Current situation

Fires in the Garner Complex in Josephine County have burned close to a 1,000 acres since Sunday. ODF Incident Management Team 2 has taken command of the Complex to allow the Southwest Oregon District to focus on dozens of other lightning-sparked wildfires. While temperatures in many parts of Oregon won't be quite as hot today, conditions are drier than normal for this time of year. The U.S. Drought Monitor reports that 99% of Oregonians live in areas that are abnormally dry or in moderate drought, with southeast Oregon already in severe drought.

Many ODF districts and forest protective associations have raised their fire danger level and tightened restrictions on activities linked to fire starts. Check ODF's fire restrictions and closures web page for the latest details at http://www.oregon.gov/ODF/Fire/Pages/Restrictions.aspx





Thursday, August 4, 2011

Updates on central Oregon fires

Source: Central Oregon Interagency Dispatch Center

Two fires are being managed in central Oregon by the Prineville District of the Bureau of Land Management.


Firefighters continued to make progress on the Deadman Canyon Fire on Wednesday and will work over the next several days to construct and improve containment lines around the fire. Fire activity remained low on Wednesday afternoon, with pockets of juniper slash burning inside the fireline. Flame lengths remained between 2-4 feet, allowing firefighters are using a strategy called “direct attack” where they work directly against the fire to build containment lines. Two helicopters supported these efforts with bucket drops.

Containment will remain at 10 percent overnight, with full containment expected by August 5th. The size remains at 3,384 acres on Thursday morning. Approximately 7 structures remain threatened. Highway 293 re-opened Wednesday at 5:00 p.m. People traveling through the area and along Highway 97 should continue to use caution, avoid stopping and watch out for fire vehicles.

Firefighters continue to work on two fires burning on Sutton Mountain in a Wilderness Study Area located 35 miles northeast of Prineville. As of Wednesday evening, the larger of the two Sutton Mountain Fires (Chapman Springs) had grown to 1,000 acres. The fire is burning in a mix of grass, shrub and juniper. The fire is primarily a ground fire with occasional torching of juniper trees. The smaller fire (Incident 322) grew slightly to 500 acres. No structures are threatened with either of these incidents. Access and steep terrain remain a challenge for these incidents. Containment and control of the fire is expected by August 15th.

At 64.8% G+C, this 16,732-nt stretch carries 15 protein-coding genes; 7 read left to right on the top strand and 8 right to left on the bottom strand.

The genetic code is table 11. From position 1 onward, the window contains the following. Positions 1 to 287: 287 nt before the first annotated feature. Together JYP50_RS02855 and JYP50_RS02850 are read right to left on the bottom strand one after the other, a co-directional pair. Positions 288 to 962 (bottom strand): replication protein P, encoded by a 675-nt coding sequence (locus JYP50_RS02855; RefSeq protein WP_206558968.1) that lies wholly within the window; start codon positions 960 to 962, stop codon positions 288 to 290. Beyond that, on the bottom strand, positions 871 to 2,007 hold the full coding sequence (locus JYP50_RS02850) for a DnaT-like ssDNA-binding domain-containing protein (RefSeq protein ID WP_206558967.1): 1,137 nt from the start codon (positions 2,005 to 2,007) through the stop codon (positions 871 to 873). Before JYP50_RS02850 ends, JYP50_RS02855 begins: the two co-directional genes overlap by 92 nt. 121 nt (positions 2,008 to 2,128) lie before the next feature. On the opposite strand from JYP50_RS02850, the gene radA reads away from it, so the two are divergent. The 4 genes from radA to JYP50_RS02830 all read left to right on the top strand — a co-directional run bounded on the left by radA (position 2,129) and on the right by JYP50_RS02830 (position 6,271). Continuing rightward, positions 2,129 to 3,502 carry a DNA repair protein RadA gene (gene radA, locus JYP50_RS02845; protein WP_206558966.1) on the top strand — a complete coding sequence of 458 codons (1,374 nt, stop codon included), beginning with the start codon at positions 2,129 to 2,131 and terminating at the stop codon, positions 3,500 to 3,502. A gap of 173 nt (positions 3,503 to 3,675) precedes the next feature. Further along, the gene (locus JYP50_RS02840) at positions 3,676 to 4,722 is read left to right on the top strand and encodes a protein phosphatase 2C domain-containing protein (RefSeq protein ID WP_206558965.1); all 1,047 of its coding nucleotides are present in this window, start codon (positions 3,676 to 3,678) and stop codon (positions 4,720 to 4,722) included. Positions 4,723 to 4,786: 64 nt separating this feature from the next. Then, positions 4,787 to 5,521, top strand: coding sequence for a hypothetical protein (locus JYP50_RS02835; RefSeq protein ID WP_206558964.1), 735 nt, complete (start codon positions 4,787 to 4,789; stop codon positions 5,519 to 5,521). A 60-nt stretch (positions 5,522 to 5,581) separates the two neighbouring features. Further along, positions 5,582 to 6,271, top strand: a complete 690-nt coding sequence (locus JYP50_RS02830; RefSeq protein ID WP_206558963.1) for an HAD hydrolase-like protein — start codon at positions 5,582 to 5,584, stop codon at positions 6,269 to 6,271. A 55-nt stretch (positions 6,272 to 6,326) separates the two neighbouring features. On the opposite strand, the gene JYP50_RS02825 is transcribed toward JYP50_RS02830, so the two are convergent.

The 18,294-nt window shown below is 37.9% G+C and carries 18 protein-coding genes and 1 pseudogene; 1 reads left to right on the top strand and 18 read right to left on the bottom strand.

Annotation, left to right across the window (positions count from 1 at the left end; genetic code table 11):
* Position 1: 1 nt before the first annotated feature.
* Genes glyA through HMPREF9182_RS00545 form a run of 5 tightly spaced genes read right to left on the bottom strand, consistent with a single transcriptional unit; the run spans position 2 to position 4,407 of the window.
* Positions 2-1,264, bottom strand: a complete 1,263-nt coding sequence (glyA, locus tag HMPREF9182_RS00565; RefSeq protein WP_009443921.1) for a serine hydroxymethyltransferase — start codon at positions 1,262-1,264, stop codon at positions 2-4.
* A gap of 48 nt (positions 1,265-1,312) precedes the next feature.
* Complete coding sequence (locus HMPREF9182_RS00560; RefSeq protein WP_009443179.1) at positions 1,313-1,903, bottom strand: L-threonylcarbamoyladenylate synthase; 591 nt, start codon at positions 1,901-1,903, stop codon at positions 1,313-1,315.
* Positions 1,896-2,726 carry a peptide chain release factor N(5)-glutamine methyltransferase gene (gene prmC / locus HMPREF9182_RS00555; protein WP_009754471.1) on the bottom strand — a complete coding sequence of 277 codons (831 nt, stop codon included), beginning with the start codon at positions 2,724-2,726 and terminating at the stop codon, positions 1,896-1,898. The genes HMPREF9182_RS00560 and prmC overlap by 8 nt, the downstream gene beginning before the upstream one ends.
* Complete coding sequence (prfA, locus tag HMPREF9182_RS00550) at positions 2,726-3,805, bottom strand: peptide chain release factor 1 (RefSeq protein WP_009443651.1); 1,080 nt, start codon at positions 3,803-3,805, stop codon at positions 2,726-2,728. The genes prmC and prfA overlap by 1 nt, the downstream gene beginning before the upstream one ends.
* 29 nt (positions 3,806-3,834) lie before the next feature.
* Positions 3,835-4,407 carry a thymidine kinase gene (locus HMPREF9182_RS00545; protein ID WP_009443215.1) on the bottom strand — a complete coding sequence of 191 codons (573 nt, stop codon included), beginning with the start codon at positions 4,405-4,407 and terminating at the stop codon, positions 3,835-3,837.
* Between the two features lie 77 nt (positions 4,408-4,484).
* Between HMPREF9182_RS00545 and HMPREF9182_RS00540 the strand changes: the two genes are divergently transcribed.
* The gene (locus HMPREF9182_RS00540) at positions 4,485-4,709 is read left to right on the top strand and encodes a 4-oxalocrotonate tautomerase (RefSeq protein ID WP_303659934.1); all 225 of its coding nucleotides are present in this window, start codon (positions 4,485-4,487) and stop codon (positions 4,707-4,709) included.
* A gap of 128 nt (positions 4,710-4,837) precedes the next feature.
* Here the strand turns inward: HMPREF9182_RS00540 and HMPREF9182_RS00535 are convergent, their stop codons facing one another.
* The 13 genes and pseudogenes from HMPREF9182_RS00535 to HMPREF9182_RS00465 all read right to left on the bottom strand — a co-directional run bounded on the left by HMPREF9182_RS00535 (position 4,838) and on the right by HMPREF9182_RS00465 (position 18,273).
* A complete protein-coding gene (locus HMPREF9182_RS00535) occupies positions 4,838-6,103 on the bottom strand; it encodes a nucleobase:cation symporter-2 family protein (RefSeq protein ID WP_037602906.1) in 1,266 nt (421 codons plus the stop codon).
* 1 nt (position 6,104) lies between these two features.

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The purpose of this blog is to provide breaking news about wildfire activity on the forestlands protected by the Oregon Department of Forestry. We invite you to post questions or comments you have about current wildfires. Please keep your posts civil and free of profanity. You are also welcome to contact us by email at: information@odf.state.or.us.

Current wildfire info

National weather forecasters are predicting the summer of 2018 will see above average temperatures and below average rainfall. Drought has already been declared in a number of counties in eastern and southern Oregon, with northwest Oregon also unusually dry for June. These conditions set the stage for potentially large, fast-moving wildfires.

What we do

Protection jurisdiction
The Oregon Dept. of Forestry protects 16 million acres of private and public forestlands from wildfire. This includes all private forestlands in Oregon as well as state and local government-owned forests, along with 2.8 million acres of federal Bureau of Land Management lands in the western part of the state. In total there are about 30.4 million acres of forest in Oregon.

Fire suppression policy
The department fights fire aggressively, seeking to put out most fires at 10 acres or smaller. This approach minimizes damage to the timber resource and fish and wildlife habitat, and protects lives and property. It also saves money. While suppressing large fires can cost millions of dollars, economic and environmental damage from wildfires can be many times greater.

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Oregon Dept. of Forestry's public information officers in Salem, Ore., maintain this blog. During the wildfire season, we spend much of our time reporting on fires and firefighting to news media and the public.